Talking About Grief? Just Do It!
Jess Denham wrote this "Why We Need to Talk About Grief" published in the UK edition of Harpers Bazaar. Denham's opening line says it all:
I thought grief was something that happened to other people. I thought it meant being really sad for a long time. It is something more complex and what we will all face.
See my quote by CS Lewis from A Grief Observed. Here
Denham gets it because she has been there. Her father recently died and she was thrust onto the grief path. This is less a self help for those of us in the throws of grief or those who find our grief sneaking up dope slapping us years after out loss. Denham is talking to you about your grief and your emotions and feelings about grief. Each and everyone isl valid and deserves to see the light of day. We are not served well to stand in a dark empty warehouse whispering about our loss because we don’t want to be Debbie/Dougie Downers. Those who do not want to be around us buzz kill grievers move on and don’t do no harm. Here are some bullet points from Denham’s article:
Those who grieve feel isolation. Help them feel part of the world
Let the one grieving feel vulnerable. Don’t shut them down with “You have to accept the new normal.” Grrrrr
Ask them about the person they lost. Then wait and listen (see below)
More on the link pop over and see.
Joe Fassler’s interview with Jayson Greene struck a resonant chord with me on a number of fronts. Greene's 2-year old daughter died and he wrote a memoir to help him survive. "Once We Saw the Stars" I know that feeling. We all do who grieve.
Donna my wife of 28+ years died in 2011. Before her death and after I tasked myself with attacking my grief, understanding my pain, and finding light within my darkness I was thrust into. Part of that was blogging, podcasting, and writing a memoir about Donna, us, love, and loss. Joining HYWC too.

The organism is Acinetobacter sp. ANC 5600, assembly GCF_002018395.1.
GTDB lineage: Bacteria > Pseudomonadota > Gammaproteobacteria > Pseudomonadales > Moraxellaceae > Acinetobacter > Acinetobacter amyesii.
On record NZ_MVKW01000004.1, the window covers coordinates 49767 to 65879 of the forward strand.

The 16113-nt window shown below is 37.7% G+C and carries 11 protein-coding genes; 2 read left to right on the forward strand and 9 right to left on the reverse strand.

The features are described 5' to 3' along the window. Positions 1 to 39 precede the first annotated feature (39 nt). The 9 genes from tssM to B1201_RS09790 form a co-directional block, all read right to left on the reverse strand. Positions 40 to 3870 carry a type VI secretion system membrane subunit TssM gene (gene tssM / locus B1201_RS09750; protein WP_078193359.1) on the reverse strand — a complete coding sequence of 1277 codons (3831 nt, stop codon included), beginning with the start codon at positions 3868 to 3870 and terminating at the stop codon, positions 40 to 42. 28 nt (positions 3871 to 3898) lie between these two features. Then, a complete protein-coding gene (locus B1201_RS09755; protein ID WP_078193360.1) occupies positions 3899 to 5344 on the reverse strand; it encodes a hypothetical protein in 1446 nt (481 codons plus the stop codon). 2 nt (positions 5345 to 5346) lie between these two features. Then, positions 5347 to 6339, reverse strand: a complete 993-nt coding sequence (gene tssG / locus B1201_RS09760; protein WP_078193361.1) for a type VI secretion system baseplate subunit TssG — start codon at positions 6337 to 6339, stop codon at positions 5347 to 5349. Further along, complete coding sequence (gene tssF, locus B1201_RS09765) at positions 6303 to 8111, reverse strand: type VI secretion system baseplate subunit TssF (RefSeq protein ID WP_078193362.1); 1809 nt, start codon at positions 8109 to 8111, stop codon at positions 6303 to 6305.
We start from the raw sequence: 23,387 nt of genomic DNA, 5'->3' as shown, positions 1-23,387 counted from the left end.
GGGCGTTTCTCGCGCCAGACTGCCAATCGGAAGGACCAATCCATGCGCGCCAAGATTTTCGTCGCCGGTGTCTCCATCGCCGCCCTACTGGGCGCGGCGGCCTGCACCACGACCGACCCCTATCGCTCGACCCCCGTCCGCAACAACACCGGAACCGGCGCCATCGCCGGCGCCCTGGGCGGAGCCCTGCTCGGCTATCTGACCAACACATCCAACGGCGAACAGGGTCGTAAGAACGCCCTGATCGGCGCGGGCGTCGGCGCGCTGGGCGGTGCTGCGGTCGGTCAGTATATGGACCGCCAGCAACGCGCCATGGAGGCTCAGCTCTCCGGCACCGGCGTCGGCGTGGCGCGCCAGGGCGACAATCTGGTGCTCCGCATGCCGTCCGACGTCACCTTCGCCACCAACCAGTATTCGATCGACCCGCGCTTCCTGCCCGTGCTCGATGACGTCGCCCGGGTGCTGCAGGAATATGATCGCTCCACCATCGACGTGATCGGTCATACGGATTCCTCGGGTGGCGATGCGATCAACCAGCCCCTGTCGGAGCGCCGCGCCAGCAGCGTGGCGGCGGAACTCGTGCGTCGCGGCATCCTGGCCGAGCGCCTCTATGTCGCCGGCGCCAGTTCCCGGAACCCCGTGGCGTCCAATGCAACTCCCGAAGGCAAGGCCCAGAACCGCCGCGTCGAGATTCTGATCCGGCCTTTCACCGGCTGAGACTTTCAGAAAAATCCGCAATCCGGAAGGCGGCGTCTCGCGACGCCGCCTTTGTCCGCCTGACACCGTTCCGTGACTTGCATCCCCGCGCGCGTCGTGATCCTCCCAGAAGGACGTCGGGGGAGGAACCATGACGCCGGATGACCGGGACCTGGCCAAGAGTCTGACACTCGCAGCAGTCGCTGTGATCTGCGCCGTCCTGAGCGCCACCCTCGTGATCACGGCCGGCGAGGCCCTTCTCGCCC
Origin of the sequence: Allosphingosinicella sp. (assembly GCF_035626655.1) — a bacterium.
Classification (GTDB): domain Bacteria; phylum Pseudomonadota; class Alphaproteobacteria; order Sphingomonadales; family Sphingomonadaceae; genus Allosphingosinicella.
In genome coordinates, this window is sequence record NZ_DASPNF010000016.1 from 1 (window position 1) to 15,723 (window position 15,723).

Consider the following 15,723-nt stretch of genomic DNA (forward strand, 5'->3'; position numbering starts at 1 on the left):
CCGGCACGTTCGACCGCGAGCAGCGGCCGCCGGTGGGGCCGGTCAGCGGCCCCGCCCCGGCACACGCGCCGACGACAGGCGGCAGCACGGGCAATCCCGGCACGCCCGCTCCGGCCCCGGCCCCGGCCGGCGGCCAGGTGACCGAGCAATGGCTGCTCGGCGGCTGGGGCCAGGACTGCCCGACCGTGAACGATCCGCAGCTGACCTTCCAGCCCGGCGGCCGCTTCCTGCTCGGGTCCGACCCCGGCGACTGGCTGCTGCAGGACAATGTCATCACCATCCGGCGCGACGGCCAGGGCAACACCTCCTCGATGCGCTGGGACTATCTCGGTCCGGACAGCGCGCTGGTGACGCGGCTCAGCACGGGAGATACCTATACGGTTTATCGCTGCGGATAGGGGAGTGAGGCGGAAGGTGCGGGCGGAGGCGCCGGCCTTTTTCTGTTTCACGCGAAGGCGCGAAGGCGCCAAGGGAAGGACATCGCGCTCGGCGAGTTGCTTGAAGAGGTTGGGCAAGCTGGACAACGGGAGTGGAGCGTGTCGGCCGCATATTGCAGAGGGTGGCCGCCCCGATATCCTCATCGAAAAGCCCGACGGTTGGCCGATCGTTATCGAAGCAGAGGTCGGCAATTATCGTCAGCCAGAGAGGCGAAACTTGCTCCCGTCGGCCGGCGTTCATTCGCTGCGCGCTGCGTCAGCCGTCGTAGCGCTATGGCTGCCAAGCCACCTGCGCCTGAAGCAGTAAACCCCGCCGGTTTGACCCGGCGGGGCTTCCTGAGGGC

Greene makes very salient points that are helping me understand what at times felt as if I was charging windmills when in reality I was seeking clarity.
Key was the quote from the Inferno
“Some of the beautiful things that heaven bears, Where we come forth, and once more saw the stars.”
As time progressed I have written more and read more about grief and my grief path. I have come to realize the 'beauty heaven bears’ by the full throated embracing of my grief and the task of writing a memoir about Donna and us.
Donna, A Photo Memoir of Love and Loss was the story, as Greene says: “to excavate out of myself, something that I had to tell to live.” This interview holds something for all of us grieving and trying to find our grief path.
Mourning While Working
NBCNews had this article by Nicole Spector "Working while mourning: How to grieve when you're on the job" I have written about this issue of grief and employees here. Spector goes into to some welcome detail and how-to tips which we can all benefit from. When I say all I mean those of us in grief, employees, and co-workers. Below are some points Spector makes. Read the piece, it is good. Also share it with your employer.
Don’t deny or ignore your grief even when working.
Honesty is the best policy at work
Set some time aside at work to measure your emotions your grief
Even the most mundane tasks give us meaning (I make my bed)
Grief is a form of self-care
Put the picture on the desk.
This is great tip filled smart article. If you are new to grief or its darkness sneaks up on you take a read it will help. It helped me.